It’s no coincidence that the election debacle of 2020 happened in the year the Post Office played its largest role ever. It was bound to happen.
As the economist Ludwig von Mises observed in his 1944 book Bureaucracy, government agencies can never be anywhere near as efficient as private businesses. The competitive market compels entrepreneurs and their employees to competently and efficiently serve the buying public or go out of business. And profit-and-loss accounting enables them to figure out exactly what’s working and what’s not. In contrast, as Mises wrote:
“Public administration, the handling of the government apparatus of coercion and compulsion, must necessarily be formalistic and bureaucratic. No reform can remove the bureaucratic features of the government’s bureaus. It is useless to blame them for their slowness and slackness. It is vain to lament over the fact that the assiduity, carefulness, and painstaking work of the average bureau clerk are, as a rule, below those of the average worker in private business. (…) In the absence of an unquestionable yardstick of success and failure it is almost impossible for the vast majority of men to find that incentive to utmost exertion that the money calculus of profit-seeking business easily provides. It is of no use to criticize the bureaucrat’s pedantic observance of rigid rules and regulations. (…)
All such deficiencies are inherent in the performance of services which cannot be checked by money statements of profit and loss.”
That isn’t to say that bureaucracy is inherently evil. Mises clarified that, “bureaucracy in itself is neither good nor bad.”
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“There is a field,” he continued, “namely, the handling of the apparatus of government, in which bureaucratic methods are required by necessity.”
Elections, for example, are necessarily a bureaucratic affair, even if that means they often get bungled.
The big problem is when governments bureaucratize things that don’t need to be bureaucratic. The evil lies in, as Mises said, “the expansion of the sphere in which bureaucratic management is applied.”
For example, health care does not need to be bureaucratic. It can and has been provided through the market. To the extent that it has been, market forces and signals have made it better.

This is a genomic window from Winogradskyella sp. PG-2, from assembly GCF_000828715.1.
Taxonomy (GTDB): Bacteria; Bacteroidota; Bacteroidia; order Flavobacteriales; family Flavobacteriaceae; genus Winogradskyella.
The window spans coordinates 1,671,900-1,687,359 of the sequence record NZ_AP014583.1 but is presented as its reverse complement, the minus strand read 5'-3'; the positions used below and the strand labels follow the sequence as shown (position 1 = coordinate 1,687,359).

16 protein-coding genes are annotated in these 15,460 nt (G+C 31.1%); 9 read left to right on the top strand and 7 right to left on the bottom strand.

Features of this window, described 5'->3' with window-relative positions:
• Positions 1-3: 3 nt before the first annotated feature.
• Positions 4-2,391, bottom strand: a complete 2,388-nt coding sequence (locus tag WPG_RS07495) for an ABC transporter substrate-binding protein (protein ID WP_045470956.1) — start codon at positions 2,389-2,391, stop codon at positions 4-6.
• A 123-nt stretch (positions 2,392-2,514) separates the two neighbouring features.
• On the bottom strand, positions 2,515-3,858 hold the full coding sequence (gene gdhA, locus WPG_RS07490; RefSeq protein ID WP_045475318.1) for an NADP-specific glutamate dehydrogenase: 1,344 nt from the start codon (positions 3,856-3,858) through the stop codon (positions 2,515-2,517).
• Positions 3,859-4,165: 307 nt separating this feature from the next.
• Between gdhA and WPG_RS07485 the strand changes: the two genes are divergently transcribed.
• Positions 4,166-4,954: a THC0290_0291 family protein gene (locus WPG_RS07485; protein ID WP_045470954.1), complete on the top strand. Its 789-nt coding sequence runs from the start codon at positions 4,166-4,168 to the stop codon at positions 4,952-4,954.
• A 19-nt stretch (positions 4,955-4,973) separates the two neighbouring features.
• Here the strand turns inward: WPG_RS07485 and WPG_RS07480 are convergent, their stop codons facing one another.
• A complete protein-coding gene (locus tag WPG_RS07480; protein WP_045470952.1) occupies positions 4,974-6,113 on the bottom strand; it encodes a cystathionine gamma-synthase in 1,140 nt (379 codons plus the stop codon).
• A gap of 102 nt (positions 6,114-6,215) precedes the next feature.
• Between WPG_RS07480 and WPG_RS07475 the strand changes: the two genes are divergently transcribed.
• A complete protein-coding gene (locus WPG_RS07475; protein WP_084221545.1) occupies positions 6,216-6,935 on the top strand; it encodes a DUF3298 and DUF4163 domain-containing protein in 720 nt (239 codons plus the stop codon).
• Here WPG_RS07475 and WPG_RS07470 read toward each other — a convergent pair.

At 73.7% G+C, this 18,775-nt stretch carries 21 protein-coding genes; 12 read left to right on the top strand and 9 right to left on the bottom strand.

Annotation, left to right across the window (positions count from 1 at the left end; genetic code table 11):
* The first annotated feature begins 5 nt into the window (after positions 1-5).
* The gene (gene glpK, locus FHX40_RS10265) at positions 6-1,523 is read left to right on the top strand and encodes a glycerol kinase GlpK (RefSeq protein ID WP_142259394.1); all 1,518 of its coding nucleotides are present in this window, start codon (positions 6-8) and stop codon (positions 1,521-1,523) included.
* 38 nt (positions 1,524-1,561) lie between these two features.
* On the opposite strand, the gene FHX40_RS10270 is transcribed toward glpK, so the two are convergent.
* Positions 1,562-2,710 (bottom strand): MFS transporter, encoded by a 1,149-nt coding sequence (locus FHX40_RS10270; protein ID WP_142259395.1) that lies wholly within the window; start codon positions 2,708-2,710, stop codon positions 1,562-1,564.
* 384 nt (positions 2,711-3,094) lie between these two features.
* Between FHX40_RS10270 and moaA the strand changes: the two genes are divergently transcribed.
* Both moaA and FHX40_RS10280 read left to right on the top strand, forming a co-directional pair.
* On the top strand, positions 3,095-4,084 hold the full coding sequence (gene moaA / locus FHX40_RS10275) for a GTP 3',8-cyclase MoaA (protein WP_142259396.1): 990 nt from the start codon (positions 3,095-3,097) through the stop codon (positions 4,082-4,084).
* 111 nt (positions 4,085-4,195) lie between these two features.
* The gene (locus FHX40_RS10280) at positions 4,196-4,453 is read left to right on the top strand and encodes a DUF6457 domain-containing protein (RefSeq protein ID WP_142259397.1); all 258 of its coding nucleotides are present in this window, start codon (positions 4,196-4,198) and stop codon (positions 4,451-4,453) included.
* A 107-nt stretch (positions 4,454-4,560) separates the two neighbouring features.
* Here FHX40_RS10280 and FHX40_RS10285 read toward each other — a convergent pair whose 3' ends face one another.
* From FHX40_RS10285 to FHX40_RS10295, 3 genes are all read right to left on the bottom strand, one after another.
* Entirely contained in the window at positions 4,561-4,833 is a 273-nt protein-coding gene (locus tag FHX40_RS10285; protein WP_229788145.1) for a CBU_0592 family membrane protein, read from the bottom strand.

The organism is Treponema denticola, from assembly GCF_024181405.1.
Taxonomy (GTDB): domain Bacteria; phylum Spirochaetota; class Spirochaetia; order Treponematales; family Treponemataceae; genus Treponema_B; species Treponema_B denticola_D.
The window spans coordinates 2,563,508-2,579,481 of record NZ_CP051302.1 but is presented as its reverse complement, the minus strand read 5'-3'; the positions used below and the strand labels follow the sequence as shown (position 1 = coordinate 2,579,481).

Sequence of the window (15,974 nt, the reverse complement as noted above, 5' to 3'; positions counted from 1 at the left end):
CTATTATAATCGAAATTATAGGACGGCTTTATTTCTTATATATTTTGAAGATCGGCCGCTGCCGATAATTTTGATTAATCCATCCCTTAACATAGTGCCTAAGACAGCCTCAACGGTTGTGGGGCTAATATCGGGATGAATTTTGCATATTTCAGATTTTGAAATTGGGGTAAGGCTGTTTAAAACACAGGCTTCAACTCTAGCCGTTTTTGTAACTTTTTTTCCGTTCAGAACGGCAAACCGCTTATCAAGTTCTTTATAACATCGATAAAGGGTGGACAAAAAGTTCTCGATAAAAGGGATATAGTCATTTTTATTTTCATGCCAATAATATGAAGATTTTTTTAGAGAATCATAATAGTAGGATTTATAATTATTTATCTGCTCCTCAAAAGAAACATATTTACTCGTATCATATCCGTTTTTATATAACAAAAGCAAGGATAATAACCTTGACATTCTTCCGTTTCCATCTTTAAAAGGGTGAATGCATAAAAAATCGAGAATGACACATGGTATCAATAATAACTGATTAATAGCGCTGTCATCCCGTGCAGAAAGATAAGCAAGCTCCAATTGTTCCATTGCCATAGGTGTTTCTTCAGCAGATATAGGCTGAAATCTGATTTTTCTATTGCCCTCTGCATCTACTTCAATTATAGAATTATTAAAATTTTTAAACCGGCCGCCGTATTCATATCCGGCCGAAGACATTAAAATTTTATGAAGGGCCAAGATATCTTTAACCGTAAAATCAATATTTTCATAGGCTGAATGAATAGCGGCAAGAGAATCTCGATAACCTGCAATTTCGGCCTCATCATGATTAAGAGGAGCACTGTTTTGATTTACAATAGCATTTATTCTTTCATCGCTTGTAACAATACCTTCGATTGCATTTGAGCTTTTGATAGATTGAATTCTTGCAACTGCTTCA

But if health care were to be socialized—as in a single-payer scheme—it would have to be managed bureaucratically and would inevitably suffer all the deficiencies of a bureaucracy: ineptitude, slowness, neglect, etc.
Just imagine having to depend on the DMV or the USPS for your medical treatment. (If you’ve ever had to deal with the Veterans Administration, perhaps you don’t have to imagine.)
One may object that our health care system already suffers from those failings and is already quite bureaucratic. But that is because the government is already so heavily involved in it. As Mises wrote, “Every kind of government meddling… breeds bureaucratism.”
It is the absence of market forces and signals that makes governments inefficient. The normal mechanisms in markets that lead to efficiency, productivity, and prosperity simply cannot be replicated in a government system. Ever.
This is not to say some government systems cannot be managed more effectively than others. Naturally, they can. Just as many countries manage to hold elections and quickly get reliable results instead of the fiasco Americans witnessed this week.
The point is bureaucracy is inefficient by nature. We saw that Tuesday night.
And we should all be asking ourselves an important question: If government cannot manage something as simple as an election, how can it possibly make rational decisions about health care and pandemics that affect hundreds of millions of people?
Jonathan Miltimore is the Managing Editor of FEE.org. His writing/reporting has been the subject of articles in TIME magazine, The Wall Street Journal, CNN, Forbes, Fox News, and the Star Tribune.
Dan Sanchez is the Director of Content at the Foundation for Economic Education (FEE) and the editor-in chief of FEE.org.